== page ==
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The Scoop: Recruitment Trends & Industry Insights | November 2021

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Here is your November guide to the latest trends impacting the world of work. Every month, we provide perspective on the biggest news affecting the industry and explain what to expect as new trends continue to emerge.


With global vacancies at an all-time high and unemployment continuing to decrease in many countries, the challenge for talent acquisition teams to fill vacancies is unprecedented. Many employers will need to review their total compensation package to compete, focusing on tailored benefits packages, not just pay.

Candidates are demanding more personalized benefits as many roles become hybrid or fully remote. Access to an on-site gym, subsidized canteen and transport loans are great, if you’re primarily office based. But what if you’re fully remote or intend to work mainly remote? Would you prefer a contribution to home office furniture, funding of a high-speed internet connection and access to well-being apps? And what about those who need to care for family members, be it children, the elderly or those who are ill?

“Employers have become forced to offer greater incentives, better pay and more flexibility to candidates.”

Source: AcadianVentures’ State of Work 2021

This might not need to be a wholescale reengineering of benefits packages, just a reshaping of existing ones, or giving more flexibility to employees to choose what’s best for them. This, coupled with increasing employee referral incentives, will help with current attracting and attrition challenges.

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Technology has continued to displace jobs at an unprecedented rate. The food retail sector in particular has experienced recent disruption, from robot chefs and restaurant waiting staff, to checkout-free food stores. With tech companies such as American Robotech providing a range of autonomous robots, the disruption will not only continue at pace, but may also help solve labor shortages too.

Cruise (an autonomous vehicle subsidiary of General Motors) recently launched its driverless ‘robotaxi’ service in San Francisco, initially only for employees and non-paying members of the public. A few years ago, this would be considered a significant step in workforce displacement, but in today’s labor market it might just help with the exponentially worsening driver shortage.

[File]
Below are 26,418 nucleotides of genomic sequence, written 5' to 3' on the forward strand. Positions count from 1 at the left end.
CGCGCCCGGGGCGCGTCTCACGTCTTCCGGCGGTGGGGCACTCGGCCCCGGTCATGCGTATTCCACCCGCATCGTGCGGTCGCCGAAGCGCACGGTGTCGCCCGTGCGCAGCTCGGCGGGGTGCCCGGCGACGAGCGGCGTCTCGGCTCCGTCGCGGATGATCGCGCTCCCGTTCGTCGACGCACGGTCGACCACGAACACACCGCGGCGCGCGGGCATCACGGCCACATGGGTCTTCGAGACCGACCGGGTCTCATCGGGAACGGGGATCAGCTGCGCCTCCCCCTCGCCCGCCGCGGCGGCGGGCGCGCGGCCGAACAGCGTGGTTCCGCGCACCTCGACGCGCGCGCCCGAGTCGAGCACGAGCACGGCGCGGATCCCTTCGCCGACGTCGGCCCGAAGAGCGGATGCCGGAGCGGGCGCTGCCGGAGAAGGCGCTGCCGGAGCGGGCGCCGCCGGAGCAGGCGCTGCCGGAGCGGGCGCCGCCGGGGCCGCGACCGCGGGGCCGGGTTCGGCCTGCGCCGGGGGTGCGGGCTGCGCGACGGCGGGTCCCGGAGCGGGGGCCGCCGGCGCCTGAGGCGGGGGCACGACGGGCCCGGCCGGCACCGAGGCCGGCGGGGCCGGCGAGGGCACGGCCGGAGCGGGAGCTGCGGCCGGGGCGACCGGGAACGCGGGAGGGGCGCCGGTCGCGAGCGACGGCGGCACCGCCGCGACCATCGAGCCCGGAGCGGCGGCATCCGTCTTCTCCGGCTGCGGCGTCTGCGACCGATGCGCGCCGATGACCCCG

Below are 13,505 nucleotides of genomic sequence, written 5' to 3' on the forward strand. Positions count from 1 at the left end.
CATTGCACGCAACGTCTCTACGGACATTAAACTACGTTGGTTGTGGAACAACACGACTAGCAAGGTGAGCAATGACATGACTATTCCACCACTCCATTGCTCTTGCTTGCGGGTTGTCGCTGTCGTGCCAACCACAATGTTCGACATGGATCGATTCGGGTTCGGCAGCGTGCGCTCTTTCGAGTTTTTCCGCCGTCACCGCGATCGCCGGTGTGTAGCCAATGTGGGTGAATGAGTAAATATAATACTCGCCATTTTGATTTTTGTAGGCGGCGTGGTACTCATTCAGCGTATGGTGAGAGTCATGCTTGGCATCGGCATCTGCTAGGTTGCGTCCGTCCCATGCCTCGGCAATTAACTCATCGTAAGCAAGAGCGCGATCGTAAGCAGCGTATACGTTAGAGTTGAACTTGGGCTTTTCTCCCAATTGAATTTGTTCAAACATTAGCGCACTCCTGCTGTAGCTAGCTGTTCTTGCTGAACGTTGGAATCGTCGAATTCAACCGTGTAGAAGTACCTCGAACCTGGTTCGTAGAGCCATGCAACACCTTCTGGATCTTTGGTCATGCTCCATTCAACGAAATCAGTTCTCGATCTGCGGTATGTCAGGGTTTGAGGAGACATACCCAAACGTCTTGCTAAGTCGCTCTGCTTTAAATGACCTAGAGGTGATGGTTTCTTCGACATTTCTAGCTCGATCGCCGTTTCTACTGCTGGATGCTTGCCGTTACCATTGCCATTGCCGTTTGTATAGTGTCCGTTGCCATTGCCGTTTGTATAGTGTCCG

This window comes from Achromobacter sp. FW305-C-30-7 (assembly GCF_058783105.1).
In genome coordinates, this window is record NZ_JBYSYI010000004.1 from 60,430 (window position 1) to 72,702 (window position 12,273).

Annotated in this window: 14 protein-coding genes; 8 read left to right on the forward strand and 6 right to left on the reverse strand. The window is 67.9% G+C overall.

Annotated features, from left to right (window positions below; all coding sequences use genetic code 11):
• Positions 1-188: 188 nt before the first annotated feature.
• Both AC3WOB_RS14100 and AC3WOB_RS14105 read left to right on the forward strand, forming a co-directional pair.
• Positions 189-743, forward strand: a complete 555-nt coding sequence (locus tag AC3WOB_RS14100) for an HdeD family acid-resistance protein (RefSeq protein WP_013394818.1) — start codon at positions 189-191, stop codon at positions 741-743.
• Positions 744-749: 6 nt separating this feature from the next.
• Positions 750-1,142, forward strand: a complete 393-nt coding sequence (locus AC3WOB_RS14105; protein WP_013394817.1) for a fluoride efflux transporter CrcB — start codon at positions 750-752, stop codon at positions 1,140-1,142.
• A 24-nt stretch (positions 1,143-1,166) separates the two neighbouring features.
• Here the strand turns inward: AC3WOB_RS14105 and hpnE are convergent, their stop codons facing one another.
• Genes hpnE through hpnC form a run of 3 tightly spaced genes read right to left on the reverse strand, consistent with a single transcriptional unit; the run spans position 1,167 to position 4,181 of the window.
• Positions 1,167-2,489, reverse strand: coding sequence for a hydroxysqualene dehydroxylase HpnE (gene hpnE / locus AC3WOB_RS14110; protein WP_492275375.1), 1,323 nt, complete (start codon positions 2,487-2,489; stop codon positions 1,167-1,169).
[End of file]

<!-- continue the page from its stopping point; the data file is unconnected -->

Read more: TechCrunch: https://techcrunch.com/2021/11/03/cruise-launches-driverless-robotaxi-service-for-employees-in-san-francisco/

Could bacteria be next in line to take jobs?

Bacteria, specifically E. coli, can be programmed like computers and working in tandem, can solve problems together. With this new development, instead of using computational algorithms, a network of cells could be used to enhance crop production for farming or find cures for diseases or for drug development.

“If this approach works at larger scales, it could unlock applications pertaining to everything from pharmaceuticals to agriculture to space travel.”

Siobhan Roberts, MIT Technology Review

If biotech can be used to solve problems, in the future could we see some software engineers of today replaced by synthetic biologists?

Read more: MIT Technology Review: https://www.technologyreview.com/2021/11/09/1039107/e-coli-maze-solving-biocomputer


Meta, the new parent company created for Facebook, Messenger, WhatsApp, Instagram and Oculus, announced grand ambitions at their Connect Conference in October to build a ‘metaverse’ called Horizon.

Horizon will be an immersive next-generation computing platform, dubbed as the ‘new internet,’ and will be accessed through virtual reality, augmented reality, smartphones and laptops.